STATE SUES DRUG DIS­TRIB­U­TORS

The Sun Herald - - Front Page -

Mis­sis­sippi is su­ing three opi­oid dis­trib­u­tors, say­ing they failed to control the dis­tri­bu­tion of the po­tent drugs.

JACK­SON

Mis­sis­sippi is su­ing three opi­oid dis­trib­u­tors, say­ing it failed to pre­vent the di­ver­sion of those drugs into the state and con­trib­uted to the opi­oid cri­sis.

The com­plaint was filed in Hinds County Cir­cuit Court against Car­di­nal Health, McKes­son Corp. and AmerisourceBer­gen Corp., At­tor­ney Gen­eral Jim Hood said in a news re­lease Thurs­day. It al­leges the com­pa­nies breached their le­gal du­ties to “mon­i­tor, de­tect, in­ves­ti­gate, refuse, and re­port sus­pi­cious or­ders of opi­oids.” Hood said that is a vi­o­la­tion of the Mis­sis­sippi Con­sumer Pro­tec­tion Act and “as a re­sult, Mis­sis­sippi has been flooded with opi­oids and is suf­fer­ing an on­go­ing pub­lic health cri­sis.”

The com­plaint al­leges that if the com­pa­nies had done what they were legally ob­li­gated to do, the opi­oid epi­demic would not be what it is to­day. In 2017 alone, Hood said Mis­sis­sippi had enough opi­oids sup­plied to pro­vide 61 pills for ev­ery man, woman and child in the state.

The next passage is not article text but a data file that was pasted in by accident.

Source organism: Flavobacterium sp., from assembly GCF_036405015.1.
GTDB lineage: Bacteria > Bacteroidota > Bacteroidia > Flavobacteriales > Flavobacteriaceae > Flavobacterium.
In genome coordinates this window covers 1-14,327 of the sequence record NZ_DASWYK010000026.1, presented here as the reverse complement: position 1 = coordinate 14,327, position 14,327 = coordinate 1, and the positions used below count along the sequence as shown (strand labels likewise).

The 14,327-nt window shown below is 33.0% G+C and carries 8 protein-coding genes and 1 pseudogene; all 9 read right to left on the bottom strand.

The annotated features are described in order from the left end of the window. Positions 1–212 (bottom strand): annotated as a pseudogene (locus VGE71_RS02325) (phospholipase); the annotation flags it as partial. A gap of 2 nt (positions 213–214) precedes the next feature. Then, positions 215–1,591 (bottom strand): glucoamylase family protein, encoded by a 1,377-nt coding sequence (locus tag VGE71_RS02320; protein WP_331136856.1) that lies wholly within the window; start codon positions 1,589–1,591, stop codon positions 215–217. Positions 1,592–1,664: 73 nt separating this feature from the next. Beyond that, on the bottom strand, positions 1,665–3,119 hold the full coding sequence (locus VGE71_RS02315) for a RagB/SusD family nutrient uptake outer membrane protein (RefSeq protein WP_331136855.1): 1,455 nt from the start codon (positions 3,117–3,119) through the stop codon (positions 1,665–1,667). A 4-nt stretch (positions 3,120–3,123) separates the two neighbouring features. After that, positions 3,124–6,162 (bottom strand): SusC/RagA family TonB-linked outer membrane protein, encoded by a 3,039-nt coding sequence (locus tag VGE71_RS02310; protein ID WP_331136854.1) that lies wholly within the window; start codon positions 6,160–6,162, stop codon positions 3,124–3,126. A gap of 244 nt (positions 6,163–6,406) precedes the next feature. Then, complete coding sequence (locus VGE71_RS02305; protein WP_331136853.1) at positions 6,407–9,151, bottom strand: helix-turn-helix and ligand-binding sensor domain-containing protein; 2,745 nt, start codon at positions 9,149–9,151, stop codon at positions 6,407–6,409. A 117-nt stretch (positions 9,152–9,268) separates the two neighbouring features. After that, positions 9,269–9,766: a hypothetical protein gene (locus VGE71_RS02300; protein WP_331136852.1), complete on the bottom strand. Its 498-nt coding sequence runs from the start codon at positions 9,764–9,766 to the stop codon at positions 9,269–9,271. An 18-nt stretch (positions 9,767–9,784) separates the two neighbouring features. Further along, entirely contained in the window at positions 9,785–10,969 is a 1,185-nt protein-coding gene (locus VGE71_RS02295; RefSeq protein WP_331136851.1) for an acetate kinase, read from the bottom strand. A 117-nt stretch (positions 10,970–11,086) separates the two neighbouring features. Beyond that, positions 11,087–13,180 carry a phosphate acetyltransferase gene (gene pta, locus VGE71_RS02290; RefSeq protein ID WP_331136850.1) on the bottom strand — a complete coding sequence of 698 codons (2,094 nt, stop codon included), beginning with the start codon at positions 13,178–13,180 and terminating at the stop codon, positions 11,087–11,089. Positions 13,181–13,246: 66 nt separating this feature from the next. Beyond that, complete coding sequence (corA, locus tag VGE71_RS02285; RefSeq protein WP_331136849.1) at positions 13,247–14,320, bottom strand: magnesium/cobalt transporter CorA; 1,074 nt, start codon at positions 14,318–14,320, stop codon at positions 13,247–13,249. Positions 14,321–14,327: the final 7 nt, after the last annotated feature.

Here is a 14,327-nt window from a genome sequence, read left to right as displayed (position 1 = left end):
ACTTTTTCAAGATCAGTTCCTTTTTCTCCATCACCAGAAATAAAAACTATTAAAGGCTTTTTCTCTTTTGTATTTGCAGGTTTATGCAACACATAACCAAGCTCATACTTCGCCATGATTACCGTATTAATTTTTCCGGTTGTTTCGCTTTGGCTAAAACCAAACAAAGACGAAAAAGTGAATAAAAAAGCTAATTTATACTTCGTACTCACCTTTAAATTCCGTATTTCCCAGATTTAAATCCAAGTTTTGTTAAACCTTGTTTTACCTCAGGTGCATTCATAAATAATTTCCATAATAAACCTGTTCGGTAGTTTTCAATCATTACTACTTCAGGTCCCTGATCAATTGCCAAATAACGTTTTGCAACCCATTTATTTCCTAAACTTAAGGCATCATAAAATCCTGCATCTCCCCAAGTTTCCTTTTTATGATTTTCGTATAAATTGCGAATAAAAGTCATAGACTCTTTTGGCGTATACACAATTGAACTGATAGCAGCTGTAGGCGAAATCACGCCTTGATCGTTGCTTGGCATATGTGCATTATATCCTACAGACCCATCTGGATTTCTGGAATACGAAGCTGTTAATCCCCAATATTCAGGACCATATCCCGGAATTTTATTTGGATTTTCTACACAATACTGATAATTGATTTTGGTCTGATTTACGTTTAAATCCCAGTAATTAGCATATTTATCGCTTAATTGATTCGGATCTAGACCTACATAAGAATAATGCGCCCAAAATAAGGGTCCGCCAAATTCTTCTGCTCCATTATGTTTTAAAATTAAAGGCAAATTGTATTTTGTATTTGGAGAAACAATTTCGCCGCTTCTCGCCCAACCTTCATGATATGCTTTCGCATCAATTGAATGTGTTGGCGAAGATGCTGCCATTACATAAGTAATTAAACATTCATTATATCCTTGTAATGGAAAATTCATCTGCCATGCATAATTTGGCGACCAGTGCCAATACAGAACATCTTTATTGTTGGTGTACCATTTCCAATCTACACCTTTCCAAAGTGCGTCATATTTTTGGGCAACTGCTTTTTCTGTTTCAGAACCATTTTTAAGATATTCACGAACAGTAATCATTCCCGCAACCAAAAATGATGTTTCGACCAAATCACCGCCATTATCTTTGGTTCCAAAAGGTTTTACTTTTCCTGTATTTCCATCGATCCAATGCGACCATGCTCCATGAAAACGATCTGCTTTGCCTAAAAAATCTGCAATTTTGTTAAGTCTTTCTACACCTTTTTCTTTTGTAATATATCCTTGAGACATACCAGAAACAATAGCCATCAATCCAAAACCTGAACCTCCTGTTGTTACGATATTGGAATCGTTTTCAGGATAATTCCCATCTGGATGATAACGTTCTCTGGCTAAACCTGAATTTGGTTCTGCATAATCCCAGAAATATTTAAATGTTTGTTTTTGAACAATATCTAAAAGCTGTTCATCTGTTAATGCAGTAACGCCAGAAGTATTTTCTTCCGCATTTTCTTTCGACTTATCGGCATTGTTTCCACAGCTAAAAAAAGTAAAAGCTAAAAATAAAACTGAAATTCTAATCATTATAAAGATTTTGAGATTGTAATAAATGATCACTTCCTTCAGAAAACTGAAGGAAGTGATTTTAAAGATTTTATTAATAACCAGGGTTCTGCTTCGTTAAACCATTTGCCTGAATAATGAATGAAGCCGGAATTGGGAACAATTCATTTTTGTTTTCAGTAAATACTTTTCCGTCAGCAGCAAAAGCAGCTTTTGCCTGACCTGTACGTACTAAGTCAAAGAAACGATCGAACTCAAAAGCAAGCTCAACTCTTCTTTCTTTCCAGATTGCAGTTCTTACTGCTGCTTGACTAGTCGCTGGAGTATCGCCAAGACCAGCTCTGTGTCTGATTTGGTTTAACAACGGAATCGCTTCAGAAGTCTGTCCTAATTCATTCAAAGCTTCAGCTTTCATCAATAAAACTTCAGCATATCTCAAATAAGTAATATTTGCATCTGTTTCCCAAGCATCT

“If these dis­trib­u­tors were at­tend­ing to their sup­ply rates, they would re­al­ize that amount of pills is way too large for a state the size of Mis­sis­sippi,” Hood said. “These com­pa­nies must own up to their con­tri­bu­tion to this deadly cri­sis, and I in­tend on hold­ing them fully ac­count­able.”

AmerisourceBer­gen Corp. is based in Ch­ester­brook, Penn­syl­va­nia; McKes­son Corp is lo­cated in San Fran­cisco, Cal­i­for­nia and Car­di­nal Health is in Dublin, Ohio.

The com­pa­nies have said they have re­formed their re­port­ing and mon­i­tor­ing prac­tices in re­cent years and will work with reg­u­la­tors and law en­force­ment to com­bat opi­oid mis­use and ad­dic­tion.

In De­cem­ber 2015, Hood filed the first law­suit on be­half of a state against mul­ti­ple drug man­u­fac­tur­ing com­pa­nies for falsely mar­ket­ing opi­oids as rarely ad­dic­tive. That law­suit was filed in Hinds County Chancery Court against five of the largest opi­oid man­u­fac­tur­ers. One of the com­pa­nies in that suit, Pur­due Pharma – along with three of its ex­ec­u­tives – pleaded guilty in 2007 to fed­eral charges and paid more than $600 mil­lion in fines re­lated to in­ten­tional mis­rep­re­sen­ta­tions as to the ad­dic­tive­ness of OxyCon­tin.

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